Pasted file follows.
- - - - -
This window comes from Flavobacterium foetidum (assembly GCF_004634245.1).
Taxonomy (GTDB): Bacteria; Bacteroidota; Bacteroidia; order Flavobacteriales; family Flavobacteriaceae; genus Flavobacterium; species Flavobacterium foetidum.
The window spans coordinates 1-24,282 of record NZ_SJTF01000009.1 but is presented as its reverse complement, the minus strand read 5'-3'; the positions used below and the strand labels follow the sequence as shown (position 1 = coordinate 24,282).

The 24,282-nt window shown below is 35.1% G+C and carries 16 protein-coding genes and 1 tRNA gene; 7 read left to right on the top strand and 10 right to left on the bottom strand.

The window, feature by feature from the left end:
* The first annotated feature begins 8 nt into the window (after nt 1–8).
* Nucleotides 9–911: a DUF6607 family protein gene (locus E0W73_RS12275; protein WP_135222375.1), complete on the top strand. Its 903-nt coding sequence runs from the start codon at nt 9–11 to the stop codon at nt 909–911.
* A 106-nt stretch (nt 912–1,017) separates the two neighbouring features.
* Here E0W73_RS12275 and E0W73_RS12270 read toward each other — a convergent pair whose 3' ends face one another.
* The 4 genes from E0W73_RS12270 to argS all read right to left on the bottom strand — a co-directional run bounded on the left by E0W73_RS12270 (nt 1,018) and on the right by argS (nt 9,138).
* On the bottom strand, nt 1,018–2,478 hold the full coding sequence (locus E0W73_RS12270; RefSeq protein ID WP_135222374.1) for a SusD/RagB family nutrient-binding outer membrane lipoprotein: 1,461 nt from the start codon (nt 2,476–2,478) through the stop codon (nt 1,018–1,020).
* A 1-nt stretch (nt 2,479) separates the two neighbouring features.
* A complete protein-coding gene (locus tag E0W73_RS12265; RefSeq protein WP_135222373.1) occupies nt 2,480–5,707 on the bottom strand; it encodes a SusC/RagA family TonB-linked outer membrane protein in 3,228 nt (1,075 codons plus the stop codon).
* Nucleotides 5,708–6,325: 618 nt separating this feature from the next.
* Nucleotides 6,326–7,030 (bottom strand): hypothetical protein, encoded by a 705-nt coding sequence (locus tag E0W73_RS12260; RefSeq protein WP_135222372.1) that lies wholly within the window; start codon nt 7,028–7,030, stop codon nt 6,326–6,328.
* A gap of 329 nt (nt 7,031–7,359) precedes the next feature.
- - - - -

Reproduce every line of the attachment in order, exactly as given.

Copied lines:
This window comes from Flavobacterium foetidum (assembly GCF_004634245.1).
Taxonomy (GTDB): Bacteria; Bacteroidota; Bacteroidia; order Flavobacteriales; family Flavobacteriaceae; genus Flavobacterium; species Flavobacterium foetidum.
The window spans coordinates 1-24,282 of record NZ_SJTF01000009.1 but is presented as its reverse complement, the minus strand read 5'-3'; the positions used below and the strand labels follow the sequence as shown (position 1 = coordinate 24,282).

The 24,282-nt window shown below is 35.1% G+C and carries 16 protein-coding genes and 1 tRNA gene; 7 read left to right on the top strand and 10 right to left on the bottom strand.

The window, feature by feature from the left end:
* The first annotated feature begins 8 nt into the window (after nt 1–8).
* Nucleotides 9–911: a DUF6607 family protein gene (locus E0W73_RS12275; protein WP_135222375.1), complete on the top strand. Its 903-nt coding sequence runs from the start codon at nt 9–11 to the stop codon at nt 909–911.
* A 106-nt stretch (nt 912–1,017) separates the two neighbouring features.
* Here E0W73_RS12275 and E0W73_RS12270 read toward each other — a convergent pair whose 3' ends face one another.
* The 4 genes from E0W73_RS12270 to argS all read right to left on the bottom strand — a co-directional run bounded on the left by E0W73_RS12270 (nt 1,018) and on the right by argS (nt 9,138).
* On the bottom strand, nt 1,018–2,478 hold the full coding sequence (locus E0W73_RS12270; RefSeq protein ID WP_135222374.1) for a SusD/RagB family nutrient-binding outer membrane lipoprotein: 1,461 nt from the start codon (nt 2,476–2,478) through the stop codon (nt 1,018–1,020).
* A 1-nt stretch (nt 2,479) separates the two neighbouring features.
* A complete protein-coding gene (locus tag E0W73_RS12265; RefSeq protein WP_135222373.1) occupies nt 2,480–5,707 on the bottom strand; it encodes a SusC/RagA family TonB-linked outer membrane protein in 3,228 nt (1,075 codons plus the stop codon).
* Nucleotides 5,708–6,325: 618 nt separating this feature from the next.
* Nucleotides 6,326–7,030 (bottom strand): hypothetical protein, encoded by a 705-nt coding sequence (locus tag E0W73_RS12260; RefSeq protein WP_135222372.1) that lies wholly within the window; start codon nt 7,028–7,030, stop codon nt 6,326–6,328.
* A gap of 329 nt (nt 7,031–7,359) precedes the next feature.